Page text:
Crisis Course: High Court Skeptical of ECB Bond Buys
Germany's high court on Tuesday made clear that it was skeptical of the ECB's program to buy unlimited quantities of sovereign bonds from struggling euro-zone member states. It could strike down the most successful tool in combating the crisis.
After an hour of intense questioning, a slight grin breaks out on Jörg Asmussen's face. The justices have been peppering him with questions and Asmussen, a member of the executive board of the European Central Bank, can no longer resist a brief smirk. "Mr. Asmussen, you can still smile," says Andreas Vosskuhle, president of Germany's Constitutional Court. "That comes as a great relief to us."
The case focuses on the ECB bond buying program known as Outright Monetary Transactions (OMT). The program, announced last autumn, envisions the ECB buying unlimited quantities of sovereign bonds from ailing euro-zone member states to hold down their borrowing costs. To date, the ECB has not made any bond purchases, but the mere announcement that it might has proven enough to calm the markets and provide European leaders with some to seek agreement on longer-term measures to solve the crisis.
Even opponents of the program have acknowledged its success. The OMT "has been the most successful measure taken in saving the euro thus far," says Dietrich Murswiek, who represents co-claimant Peter Gauweiler, a member of parliament with Bavaria's Christian Social Union.
But despite its success, the OMT program is illegal, say the plaintiffs. "State financing, whether direct or indirect, is not allowed for the ECB," says one of their attorneys, Karl Albrecht Schachtschneider. And his complaint is far from fanciful -- it is difficult not to see the OMT program as state financing. In essence, the court is being asked to decide whether economic pragmatism trumps a strict interpretation of the law.
Germany's Constitutional Court justices, of course, must follow the letter of the law. As proceedings began Tuesday morning, Court President Vosskuhle made it clear that the bench would be strictly considering questions of constitutionality, and that the possible successes achieved by the OMT would not play a role in the verdict. "Otherwise, the end would justify any means necessary," he said.
As such, the court's skepticism was difficult to ignore during testimony by Asmussen, who spent 75 minutes on the stand as an expert witness. He spoke of the irrationally high interest rates that countries like Spain and Italy were forced to pay on sovereign bond issues last summer. The ECB, he said, was forced to realize that monetary policy tools, such as adjusting the prime interest rate, were no longer enough. No matter how low the ECB set the rate, companies in Southern European countries were still forced to pay high rates. There was even a threat of deflation, Asmussen said. That alone was enough to justify the announcement of the OMT program.
This is essentially the core of the ECB's defense. As an element of monetary policy, the OMT bond purchases would be legal. They cannot, however, serve the purpose of providing euro-zone member states with liquidity.
The justices on Tuesday were full of questions. How is it possible to make an objective decision regarding the number of bonds that must be purchased to re-establish monetary policy functionality? What happens when the strict conditions demanded by the ECB of euro-zone member states are no longer met?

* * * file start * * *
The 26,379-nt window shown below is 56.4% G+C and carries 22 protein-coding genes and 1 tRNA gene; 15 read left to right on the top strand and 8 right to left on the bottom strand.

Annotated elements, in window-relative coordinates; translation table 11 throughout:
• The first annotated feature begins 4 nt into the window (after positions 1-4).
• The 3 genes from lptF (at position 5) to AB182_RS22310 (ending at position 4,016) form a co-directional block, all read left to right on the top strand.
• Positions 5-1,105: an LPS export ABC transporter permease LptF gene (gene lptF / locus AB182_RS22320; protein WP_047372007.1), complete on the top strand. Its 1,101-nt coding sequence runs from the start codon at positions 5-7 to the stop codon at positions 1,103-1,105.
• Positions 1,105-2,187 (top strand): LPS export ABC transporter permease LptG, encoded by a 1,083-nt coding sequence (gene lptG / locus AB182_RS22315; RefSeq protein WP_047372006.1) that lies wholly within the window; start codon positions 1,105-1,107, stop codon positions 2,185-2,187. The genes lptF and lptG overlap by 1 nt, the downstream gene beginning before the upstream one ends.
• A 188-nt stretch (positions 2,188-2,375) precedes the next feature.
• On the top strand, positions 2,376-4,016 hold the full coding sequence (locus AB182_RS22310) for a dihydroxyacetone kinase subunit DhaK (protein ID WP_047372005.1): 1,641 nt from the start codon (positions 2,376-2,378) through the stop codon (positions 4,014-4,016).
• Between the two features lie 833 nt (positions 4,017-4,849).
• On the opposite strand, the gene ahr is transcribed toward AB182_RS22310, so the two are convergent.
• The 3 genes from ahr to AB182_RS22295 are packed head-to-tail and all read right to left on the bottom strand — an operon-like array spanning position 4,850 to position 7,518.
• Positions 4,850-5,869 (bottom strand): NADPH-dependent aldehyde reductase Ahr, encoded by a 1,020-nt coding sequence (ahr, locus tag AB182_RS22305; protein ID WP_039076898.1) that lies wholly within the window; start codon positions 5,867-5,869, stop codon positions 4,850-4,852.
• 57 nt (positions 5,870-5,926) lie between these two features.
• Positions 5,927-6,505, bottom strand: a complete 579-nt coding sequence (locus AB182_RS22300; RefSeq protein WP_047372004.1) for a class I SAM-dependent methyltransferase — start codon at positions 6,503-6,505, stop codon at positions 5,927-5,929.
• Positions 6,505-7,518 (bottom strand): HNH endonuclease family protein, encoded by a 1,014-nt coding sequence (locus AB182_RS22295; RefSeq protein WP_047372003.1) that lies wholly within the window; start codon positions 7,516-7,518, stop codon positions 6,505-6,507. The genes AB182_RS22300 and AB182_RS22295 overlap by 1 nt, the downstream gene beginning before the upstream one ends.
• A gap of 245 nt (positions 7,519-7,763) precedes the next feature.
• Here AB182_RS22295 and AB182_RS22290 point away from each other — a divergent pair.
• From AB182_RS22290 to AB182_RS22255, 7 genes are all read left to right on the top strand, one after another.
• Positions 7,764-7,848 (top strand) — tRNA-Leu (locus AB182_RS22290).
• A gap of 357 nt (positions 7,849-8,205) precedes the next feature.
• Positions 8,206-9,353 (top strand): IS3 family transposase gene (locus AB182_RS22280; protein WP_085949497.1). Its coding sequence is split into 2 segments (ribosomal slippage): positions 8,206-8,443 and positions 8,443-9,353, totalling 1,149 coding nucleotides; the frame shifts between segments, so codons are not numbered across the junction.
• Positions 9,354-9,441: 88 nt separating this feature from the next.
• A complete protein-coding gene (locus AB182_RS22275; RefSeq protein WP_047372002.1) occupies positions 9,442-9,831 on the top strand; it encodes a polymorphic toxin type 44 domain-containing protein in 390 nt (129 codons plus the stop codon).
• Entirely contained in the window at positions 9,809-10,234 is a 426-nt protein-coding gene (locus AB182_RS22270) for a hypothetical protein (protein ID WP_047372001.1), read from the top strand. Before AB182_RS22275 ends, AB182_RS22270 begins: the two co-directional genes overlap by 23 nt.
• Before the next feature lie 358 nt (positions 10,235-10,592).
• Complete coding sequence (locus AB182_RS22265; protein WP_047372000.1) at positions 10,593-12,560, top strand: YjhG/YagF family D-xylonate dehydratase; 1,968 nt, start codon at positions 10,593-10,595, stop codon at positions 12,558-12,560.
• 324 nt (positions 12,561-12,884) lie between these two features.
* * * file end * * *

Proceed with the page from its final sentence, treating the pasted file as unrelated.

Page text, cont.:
First and foremost, however, the justices wanted to know more about what might happen in the case of debt restructuring, a so-called "haircut." Should creditors, such as is expected in the case of Greece, be forced to write-off a portion of their sovereign bond holdings, would the ECB also be forced to forgive some of its debt holdings to the benefit of the state involved? "That would be a case of monetary state financing," said Justice Peter Müller on Tuesday. Asmussen was only able to provide a feeble contradiction.
Otherwise, Asmussen did his best to assuage the court's doubts. The unlimited bond-buying program, he said, was in fact limited. The ECB, he added, would only buy bonds with periods up to three years. It was important last year to send a "strong signal" to the markets to calm fears that the currency union was about to break apart. Asmussen also addressed concerns about the ECB's encroachment on democracy: "The ECB cannot, may not and is not interested in displacing the activities of democratically elected governments."
Asmussen was followed on the stand on Tuesday afternoon by Jens Weidmann, president of Germany's central bank, the Bundesbank. Asmussen studied together with Weidmann, but on Tuesday the two were opponents. Weidmann was the only member of the 23-member ECB Governing Council who voted against the OMT program last autumn.
During the five hours of hearings prior to taking the stand, Weidmann had been busily taking notes. Finally free to hold forth, he said he finds it problematic to communalize debt by way of the ECB balance sheet. Weidmann was also unconvinced by the calculations that Asmussen used to prove the irrationality of the high interest rates Southern European countries were forced to pay, calling them subjective. The follow-up questions posed from the bench seemed to indicate that the court agreed.
Overreaching Its Own Mandate
Plaintiff attorney Murswiek has said it will be the "most important verdict in decades and for decades," but experts are skeptical. "The court is wrestling with itself," says Daniel Thym, a professor of law at the University of Constance. He says that the court is at risk of doing exactly what critics have accused the ECB of doing: overreaching its own mandate.
German Finance Minister Wolfgang Schäuble, who also took the stand, agrees. He said he "simply can't imagine that a German court can pass judgement over measures taken by the ECB."
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